Project Muse is a leading provider of digital scholarship in the humanities and social sciences serving millions of users through its subscription arrangements with some 2,500 libraries. Muse will add more than 12,000 ebooks to the 490 journals in its electronic collection. The launch of the new service will take place on Jan. 1, 2012. Until the end of 2011, Project Muse invites people to try out its new platform integrating searching for both content formats at a beta site. The beta site carries more than 300 ebooks from 27 publishers, plus all the Muse journals. For the journal content, visitors will be limited to what they may already access through Project Muse institutional subscriptions. The ebooks will have free full-text samples during the beta period.
The cross-content, faceted searching platform lets users browse books and journals in side-by-side result displays. The search box on every page has an option for users to choose between books and journals or both. From a result display, users can filter by research area, author, language, authorized accessibility, and—again—by content type. Icons identify the availability status of content to individual users, whether full text, a free sample or open access, or restricted. Dean Smith, director of Project Muse, indicated that they were also considering the addition of public domain items, particularly useful in the humanities and social sciences due to a different dependence on currency than sci-tech studies. However, they had decided not to deal with public domain in the first phase of their ebook integration.
A new hierarchical subject structure is used to assign research areas and sub-disciplines to book as well as journal content. Smith described the process: “Collection development librarians on staff have been assigning subject headings for years, right from the beginning. We put unique subject headings on articles already. Now we are adding them to the new content. We get the BISAC/CIP data for the books from the Library of Congress with their subject headings, but it needs further refinement to the chapter level.”
Users can also browse books and journals by title, publisher, and research area. Results can cover journal articles and books at the chapter level, but multiple results from a single book will appear as a single cumulative entry. Users can choose to drill down within a single book, viewing chapter-level, keyword-in-context (KWIC) snippets, and title details. A “Search Inside This Book” feature allows for discovery within the book content without leaving the title’s main page. The hierarchical research areas assigned from Muse’s new subject structure lead to related books and journals. However, there is no advanced search feature for searching inside a single book.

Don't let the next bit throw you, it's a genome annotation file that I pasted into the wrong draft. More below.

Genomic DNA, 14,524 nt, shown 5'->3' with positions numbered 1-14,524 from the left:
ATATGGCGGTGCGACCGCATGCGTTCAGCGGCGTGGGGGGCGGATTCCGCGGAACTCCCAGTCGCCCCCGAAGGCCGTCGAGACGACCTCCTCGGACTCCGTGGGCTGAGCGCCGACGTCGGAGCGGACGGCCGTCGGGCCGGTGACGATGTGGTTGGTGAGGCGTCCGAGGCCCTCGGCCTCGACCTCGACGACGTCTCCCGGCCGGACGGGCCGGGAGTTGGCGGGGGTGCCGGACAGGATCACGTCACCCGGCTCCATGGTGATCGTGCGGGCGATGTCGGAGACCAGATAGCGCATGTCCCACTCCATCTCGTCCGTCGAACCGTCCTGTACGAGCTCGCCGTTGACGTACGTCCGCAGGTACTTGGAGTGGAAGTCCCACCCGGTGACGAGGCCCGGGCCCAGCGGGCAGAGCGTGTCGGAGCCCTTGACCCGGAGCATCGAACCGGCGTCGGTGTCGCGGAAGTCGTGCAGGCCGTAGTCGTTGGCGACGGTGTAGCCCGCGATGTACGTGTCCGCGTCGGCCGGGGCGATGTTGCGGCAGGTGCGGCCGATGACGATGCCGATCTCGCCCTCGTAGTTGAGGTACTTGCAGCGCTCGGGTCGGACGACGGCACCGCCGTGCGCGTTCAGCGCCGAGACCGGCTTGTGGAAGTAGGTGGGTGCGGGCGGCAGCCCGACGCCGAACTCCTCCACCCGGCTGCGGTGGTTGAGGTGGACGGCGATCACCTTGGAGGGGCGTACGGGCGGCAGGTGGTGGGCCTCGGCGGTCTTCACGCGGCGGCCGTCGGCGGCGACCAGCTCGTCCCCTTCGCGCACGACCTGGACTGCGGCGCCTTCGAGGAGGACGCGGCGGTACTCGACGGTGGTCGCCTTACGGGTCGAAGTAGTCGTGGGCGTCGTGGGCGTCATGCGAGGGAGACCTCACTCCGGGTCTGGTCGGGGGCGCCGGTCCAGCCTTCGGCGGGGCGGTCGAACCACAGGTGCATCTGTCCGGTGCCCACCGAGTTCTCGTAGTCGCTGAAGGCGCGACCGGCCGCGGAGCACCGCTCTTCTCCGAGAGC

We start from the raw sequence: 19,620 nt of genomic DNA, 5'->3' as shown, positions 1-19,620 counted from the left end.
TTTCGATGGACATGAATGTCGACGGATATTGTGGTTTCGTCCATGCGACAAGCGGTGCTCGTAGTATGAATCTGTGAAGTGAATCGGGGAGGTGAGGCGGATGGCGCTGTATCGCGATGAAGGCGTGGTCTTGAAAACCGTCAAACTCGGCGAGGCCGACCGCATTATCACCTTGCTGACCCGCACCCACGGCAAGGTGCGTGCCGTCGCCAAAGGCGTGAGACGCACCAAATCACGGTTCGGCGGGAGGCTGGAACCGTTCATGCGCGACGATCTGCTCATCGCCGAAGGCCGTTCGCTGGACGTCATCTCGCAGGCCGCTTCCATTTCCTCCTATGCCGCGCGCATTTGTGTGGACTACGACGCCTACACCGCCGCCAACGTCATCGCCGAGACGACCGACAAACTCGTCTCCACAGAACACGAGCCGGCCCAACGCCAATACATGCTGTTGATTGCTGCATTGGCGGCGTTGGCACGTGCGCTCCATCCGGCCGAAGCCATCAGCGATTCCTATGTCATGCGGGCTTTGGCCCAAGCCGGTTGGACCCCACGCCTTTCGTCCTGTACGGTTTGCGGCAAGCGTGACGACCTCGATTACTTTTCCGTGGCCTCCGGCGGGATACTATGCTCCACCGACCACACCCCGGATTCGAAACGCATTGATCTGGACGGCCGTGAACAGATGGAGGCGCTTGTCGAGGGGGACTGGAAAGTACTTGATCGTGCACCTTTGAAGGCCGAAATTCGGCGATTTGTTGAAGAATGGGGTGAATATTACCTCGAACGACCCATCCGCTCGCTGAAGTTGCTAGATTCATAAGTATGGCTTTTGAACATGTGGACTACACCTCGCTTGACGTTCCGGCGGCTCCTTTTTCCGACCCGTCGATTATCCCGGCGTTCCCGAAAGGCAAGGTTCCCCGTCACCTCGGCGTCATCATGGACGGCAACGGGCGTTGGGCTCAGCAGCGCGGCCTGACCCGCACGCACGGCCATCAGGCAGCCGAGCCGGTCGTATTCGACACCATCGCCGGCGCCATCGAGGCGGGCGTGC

The new ebooks coming into Muse in 2012 come from the University Press Content Consortium (UPCC), a collaborative of more than 65 major university presses and related scholarly publishers. New Muse books will be released simultaneous with print publication. Initially they will appear only in PDF format, searchable and retrievable at the chapter level. However, according to Wendy Queen, associate director of Project Muse, they plan to add other formats, particularly the EPUB standard, which will give them more control, e.g., allow skimming through full text from one appearance of search terms to another rather than just landing at the beginning of the chapter.
Muse also plans to provide different specific collections, including frontlist, backlist, interdisciplinary, and subject-specific ones available for purchase, with perpetual access rights, unlimited simultaneous usage of book content, no DRM, and no restrictions on printing or downloading, COUNTER-compliant usage statistics, as well as free MARC records. Details on available collections, purchase and lease options, and prices will be announced no later than Oct. 1, 2011. As Smith explains it, “We have an ownership model and a lease model. The ownership is perpetual; the lease is not. No renewal, no ongoing access. We will also introduce a lease-to-own option running 3 years, but just for frontlist titles.”